Far, far away, out in the treacherous zone 3, is Styx. Open both day and night, it boasts chilled out seating areas, a bar, a pizza joint, and Theatre N16. It’s tucked away down a road; just a stone’s throw away from Tottenham Hale tube station. It’s so tucked away that I didn’t even know it was there, despite passing through Tottenham Hale almost every day. Originating in Stoke Newington, the company was forced to move to Balham in 2015, but as of March this year, Theatre N16 have been based at Styx, where they continue their ethos of allowing theatre companies to produce work at low costs. One of which being TOBECONFIRMED Theatre who bring us Six Attempts to Swallow a Scream.  

Comprising an all-female team, Becky Jones, Caitlin Evans, Megan Saunders, Jemima Evans, Georgie King and Elspeth McColl, Six Attempts to Swallow a Scream is a “devised piece, stemming from a mutual angst with the stigmatisation of female rage.” The piece, through sound, movement and dance, explores the “frustrations of being women and artists.” Just under an hour, and clad in nude shorts and sports bras, the five girls dance, sweat, pant, and rip apart or consume various sized oranges, satsumas and cartons of orange juice. Side note: if you have misophonia, and like me, the sounds of slurping from noisy eaters fills you with rage, then you’ll spend a fair amount of time with your fingers discreetly over your ears as the girls perform, what I’m confident, is the loudest consumption of an orange ever, into a microphone, ASMR style, only to play it on a loop for the next few minutes.

It’s fairly obvious that the orange motif is a metaphor for something, the rage itself perhaps? The societal pressure put upon a woman to keep her emotions, specifically her anger, in check, as not to be branded hysterical? I’m not entirely sure. There is a scene in which two of the girls, using the trappings of the modern women as medical scrubs (think bra as a mask, knickers on head, sundress on backwards) and sterilising their hands with orange juice, perform “surgery” on an orange. Removing a piece from the centre, they then reseal the skin and pump it full of juice from a carton. Sadly, the surgery is unsuccessful and the orange flatlines anyway. What did it mean? I’ve no idea. Did I enjoy it? Yes, I did.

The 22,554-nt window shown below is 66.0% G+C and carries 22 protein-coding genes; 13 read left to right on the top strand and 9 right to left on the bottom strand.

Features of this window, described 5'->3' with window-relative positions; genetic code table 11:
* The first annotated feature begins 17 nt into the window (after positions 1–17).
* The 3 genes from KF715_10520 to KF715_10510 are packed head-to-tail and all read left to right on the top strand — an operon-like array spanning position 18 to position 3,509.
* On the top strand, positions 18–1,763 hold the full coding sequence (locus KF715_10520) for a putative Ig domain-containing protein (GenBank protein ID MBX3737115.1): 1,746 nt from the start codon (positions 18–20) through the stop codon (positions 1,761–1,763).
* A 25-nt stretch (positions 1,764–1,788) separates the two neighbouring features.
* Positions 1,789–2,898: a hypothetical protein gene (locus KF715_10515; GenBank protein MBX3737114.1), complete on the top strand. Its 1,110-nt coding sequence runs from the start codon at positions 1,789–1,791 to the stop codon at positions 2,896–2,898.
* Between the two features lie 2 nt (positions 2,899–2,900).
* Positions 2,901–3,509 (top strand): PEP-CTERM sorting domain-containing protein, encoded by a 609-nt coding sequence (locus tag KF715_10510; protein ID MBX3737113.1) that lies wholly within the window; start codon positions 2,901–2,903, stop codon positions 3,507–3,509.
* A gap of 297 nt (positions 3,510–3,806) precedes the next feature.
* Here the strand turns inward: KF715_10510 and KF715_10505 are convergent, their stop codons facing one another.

While a little ambiguous and at times slow, Six Attempts to Swallow a Scream isn’t entirely unenjoyable. Technical difficulties meant we were sitting in the dark for five minutes mid-performance, but the cast handled it with grace. Their use of sound and movement is definitely experimental and slightly bizarre, although I don’t feel it always captures the frustration of suppressed female emotion, let alone rage. But there are moments between pairings of the girls which exemplify the strength and importance of female friendship, like beautiful visuals of them carrying one another, or posing with their various citrus fruits like ancient goddesses. I wanted to love this piece, but it feels a little too abstract to punch home any points about the female experience. With more substance and less style, this could better address a virtually undiscussed issue.

Six Attempts to Swallow a Scream is playing at Theatre N16 until 20 September. For further information and tickets, please click here.